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  11. michaelmaltby

    michaelmaltby Well-Known Member

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    "... I learned at school that Japan's main products for export at the time was silk."

    Boycott silk doesn't have same zing for the protesters as boycott toys .... you know how the media works. Don't confuse the public with facts.
     
  12. Shinpachi

    Shinpachi Well-Known Member

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    Thanks David for your kind post too :)
    I do appreciate it.

    I've got the point, MM.
    Thanks !
    :thumbleft:
     
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  13. Shinpachi

    Shinpachi Well-Known Member

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    Statistics of Japanese exports supports your advice, MM.
    Japan Toy Culture Foundation says Japan's toy exports indicated its peak in 1937 but sales amount occupied only a few percent of the total national exports.

    Japan_Export(1868-2015).JPG
     
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  14. stona

    stona Well-Known Member

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    #14 stona, Sep 22, 2016
    Last edited: Sep 22, 2016
    They all look to have been taken in Britain. I feel I should know who the vicar with the 'Chinese children dying....' sign is. His face looks familiar for some reason. There is another churchman in the same picture. They might be pacifists but I doubt they would have called themselves communists ;)

    Is that a Kuomintang flag (white sun/blue sky) in the background of the last photograph? There are certainly some people who might be Chinese present.

    Cheers

    Steve
     
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  15. pbehn

    pbehn Well-Known Member

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    Shinpachi, some if not most of the pictures are from UK, I suspect UK toy makers whipped up public sentiment to protect their market, I don't think the UK ever had silk industry. The UK drives on the left same side as Japan and one banner mentions "Britain" and supporting the "dockers action" for many years the British dockers (also mentioned) would "take action" over anything and everything simply because they could never lose their jobs.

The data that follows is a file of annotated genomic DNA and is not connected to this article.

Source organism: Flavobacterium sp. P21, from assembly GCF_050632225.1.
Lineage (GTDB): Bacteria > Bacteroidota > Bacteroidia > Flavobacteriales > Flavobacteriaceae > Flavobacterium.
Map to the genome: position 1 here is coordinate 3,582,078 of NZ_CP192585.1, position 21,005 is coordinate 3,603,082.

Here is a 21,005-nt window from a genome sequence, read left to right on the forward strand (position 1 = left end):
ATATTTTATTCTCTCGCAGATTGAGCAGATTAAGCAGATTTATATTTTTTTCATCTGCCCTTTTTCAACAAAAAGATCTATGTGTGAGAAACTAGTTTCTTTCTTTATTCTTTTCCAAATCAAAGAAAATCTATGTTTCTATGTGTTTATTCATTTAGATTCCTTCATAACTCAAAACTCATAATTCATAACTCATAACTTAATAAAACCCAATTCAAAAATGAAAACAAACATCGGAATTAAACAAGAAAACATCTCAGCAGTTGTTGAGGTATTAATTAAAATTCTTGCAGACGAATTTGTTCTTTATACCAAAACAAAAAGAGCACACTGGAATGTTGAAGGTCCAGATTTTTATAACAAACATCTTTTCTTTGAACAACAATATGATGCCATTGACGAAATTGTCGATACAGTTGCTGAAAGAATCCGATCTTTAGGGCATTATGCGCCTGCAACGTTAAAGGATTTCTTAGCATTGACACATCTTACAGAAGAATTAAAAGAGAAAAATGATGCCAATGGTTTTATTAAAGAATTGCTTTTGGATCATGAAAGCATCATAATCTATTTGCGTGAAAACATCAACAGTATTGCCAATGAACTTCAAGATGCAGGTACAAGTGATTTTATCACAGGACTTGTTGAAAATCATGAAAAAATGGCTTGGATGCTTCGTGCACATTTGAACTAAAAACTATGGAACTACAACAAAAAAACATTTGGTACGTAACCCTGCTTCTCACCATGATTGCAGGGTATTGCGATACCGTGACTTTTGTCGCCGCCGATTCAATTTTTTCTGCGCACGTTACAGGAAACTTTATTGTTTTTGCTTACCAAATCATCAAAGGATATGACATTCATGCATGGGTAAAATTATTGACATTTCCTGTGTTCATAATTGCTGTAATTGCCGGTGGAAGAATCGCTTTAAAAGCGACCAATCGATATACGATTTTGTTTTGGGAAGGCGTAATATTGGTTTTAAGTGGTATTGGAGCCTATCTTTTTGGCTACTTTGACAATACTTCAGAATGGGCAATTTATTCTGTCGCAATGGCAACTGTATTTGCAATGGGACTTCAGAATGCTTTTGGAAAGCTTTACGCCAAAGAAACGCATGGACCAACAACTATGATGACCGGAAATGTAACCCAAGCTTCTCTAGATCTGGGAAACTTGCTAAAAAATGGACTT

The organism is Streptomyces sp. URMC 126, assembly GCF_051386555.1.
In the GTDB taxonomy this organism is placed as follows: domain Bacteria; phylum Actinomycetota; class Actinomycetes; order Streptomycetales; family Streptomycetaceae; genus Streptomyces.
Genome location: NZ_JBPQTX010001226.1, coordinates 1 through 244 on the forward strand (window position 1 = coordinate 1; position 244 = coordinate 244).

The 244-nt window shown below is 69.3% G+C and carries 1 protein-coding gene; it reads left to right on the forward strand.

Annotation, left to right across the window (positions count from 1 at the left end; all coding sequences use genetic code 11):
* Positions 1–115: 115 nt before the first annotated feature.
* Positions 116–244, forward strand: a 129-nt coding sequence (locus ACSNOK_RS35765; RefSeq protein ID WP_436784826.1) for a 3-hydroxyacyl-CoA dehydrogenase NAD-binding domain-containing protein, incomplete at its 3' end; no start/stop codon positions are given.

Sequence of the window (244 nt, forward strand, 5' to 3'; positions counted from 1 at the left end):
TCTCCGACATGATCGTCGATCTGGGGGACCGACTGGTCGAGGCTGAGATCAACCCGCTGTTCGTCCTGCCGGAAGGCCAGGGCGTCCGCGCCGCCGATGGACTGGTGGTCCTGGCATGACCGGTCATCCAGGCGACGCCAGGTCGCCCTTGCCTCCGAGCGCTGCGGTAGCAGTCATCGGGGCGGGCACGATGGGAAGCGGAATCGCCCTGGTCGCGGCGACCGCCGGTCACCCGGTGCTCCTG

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  16. michaelmaltby

    michaelmaltby Well-Known Member

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    "... They might be pacifists but I doubt they would have called themselves communists "

    You're right of course but they're what Lenin described as useful idiots.

    Great market data, Shin.
     
  17. pbehn

    pbehn Well-Known Member

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    At the time (1930s) they my well have described themselves as communists, Lenin and Trotski both had links to London and visited fairly often, one of the founders of communism Karl Marx is buried in London and his writings along with Engels are what communism is built on. The UK socialist party is and always has been the "Labour Party" and in UK the UK communist party never polled many votes although they have had an MP, the Soviet Union communist party was founded in 1912 from the Russian Social democratic Labour party. In UK there was no "stigma" to being a communist, the horrors of Stalins Russia were unknown and their "workers struggle" seen as noble. The present day UK Labour party shadow chancellor (finance minister in waiting) describes himself as a Marxist and there is no adverse public reaction, just as there is no adverse public reaction to people saying the world will end tomorrow.
     
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  18. Capt. Vick

    Capt. Vick Well-Known Member

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    Wasn't it Charlton Heston who said: "They can have my Hasegawa kits when they pry them from my cold dead hands"?
     
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  19. stona

    stona Well-Known Member

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    The churchmen might have described themselves as socialists, but I doubt communists or Bolsheviks and even less likely Marxists.
     
  20. Gnomey

    Gnomey World Travelling Doctor
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    Interesting stuff!